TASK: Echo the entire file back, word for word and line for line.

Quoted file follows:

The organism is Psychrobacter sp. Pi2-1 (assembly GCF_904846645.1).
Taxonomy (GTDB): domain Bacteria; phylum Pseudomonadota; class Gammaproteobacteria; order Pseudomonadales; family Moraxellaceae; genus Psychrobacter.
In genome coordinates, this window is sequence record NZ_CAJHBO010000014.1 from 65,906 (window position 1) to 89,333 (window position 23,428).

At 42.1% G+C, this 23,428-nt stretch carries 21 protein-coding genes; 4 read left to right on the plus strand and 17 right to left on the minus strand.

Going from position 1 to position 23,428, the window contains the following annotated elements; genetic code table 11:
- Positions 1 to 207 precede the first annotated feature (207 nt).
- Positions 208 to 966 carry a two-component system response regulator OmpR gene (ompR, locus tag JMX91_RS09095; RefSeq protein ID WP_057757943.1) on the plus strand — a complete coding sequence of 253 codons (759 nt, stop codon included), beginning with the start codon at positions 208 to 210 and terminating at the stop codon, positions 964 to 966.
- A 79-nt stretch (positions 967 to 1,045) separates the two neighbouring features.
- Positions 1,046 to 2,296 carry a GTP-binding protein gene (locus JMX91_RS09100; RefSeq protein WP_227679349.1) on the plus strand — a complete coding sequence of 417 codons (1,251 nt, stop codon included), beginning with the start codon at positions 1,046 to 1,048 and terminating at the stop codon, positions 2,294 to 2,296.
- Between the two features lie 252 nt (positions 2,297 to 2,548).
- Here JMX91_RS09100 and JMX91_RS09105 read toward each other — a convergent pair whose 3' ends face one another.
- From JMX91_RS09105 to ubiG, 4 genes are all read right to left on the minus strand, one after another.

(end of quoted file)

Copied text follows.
The organism is Psychrobacter sp. Pi2-1 (assembly GCF_904846645.1).
Taxonomy (GTDB): domain Bacteria; phylum Pseudomonadota; class Gammaproteobacteria; order Pseudomonadales; family Moraxellaceae; genus Psychrobacter.
In genome coordinates, this window is sequence record NZ_CAJHBO010000014.1 from 65,906 (window position 1) to 89,333 (window position 23,428).

At 42.1% G+C, this 23,428-nt stretch carries 21 protein-coding genes; 4 read left to right on the plus strand and 17 right to left on the minus strand.

Going from position 1 to position 23,428, the window contains the following annotated elements; genetic code table 11:
- Positions 1 to 207 precede the first annotated feature (207 nt).
- Positions 208 to 966 carry a two-component system response regulator OmpR gene (ompR, locus tag JMX91_RS09095; RefSeq protein ID WP_057757943.1) on the plus strand — a complete coding sequence of 253 codons (759 nt, stop codon included), beginning with the start codon at positions 208 to 210 and terminating at the stop codon, positions 964 to 966.
- A 79-nt stretch (positions 967 to 1,045) separates the two neighbouring features.
- Positions 1,046 to 2,296 carry a GTP-binding protein gene (locus JMX91_RS09100; RefSeq protein WP_227679349.1) on the plus strand — a complete coding sequence of 417 codons (1,251 nt, stop codon included), beginning with the start codon at positions 1,046 to 1,048 and terminating at the stop codon, positions 2,294 to 2,296.
- Between the two features lie 252 nt (positions 2,297 to 2,548).
- Here JMX91_RS09100 and JMX91_RS09105 read toward each other — a convergent pair whose 3' ends face one another.
- From JMX91_RS09105 to ubiG, 4 genes are all read right to left on the minus strand, one after another.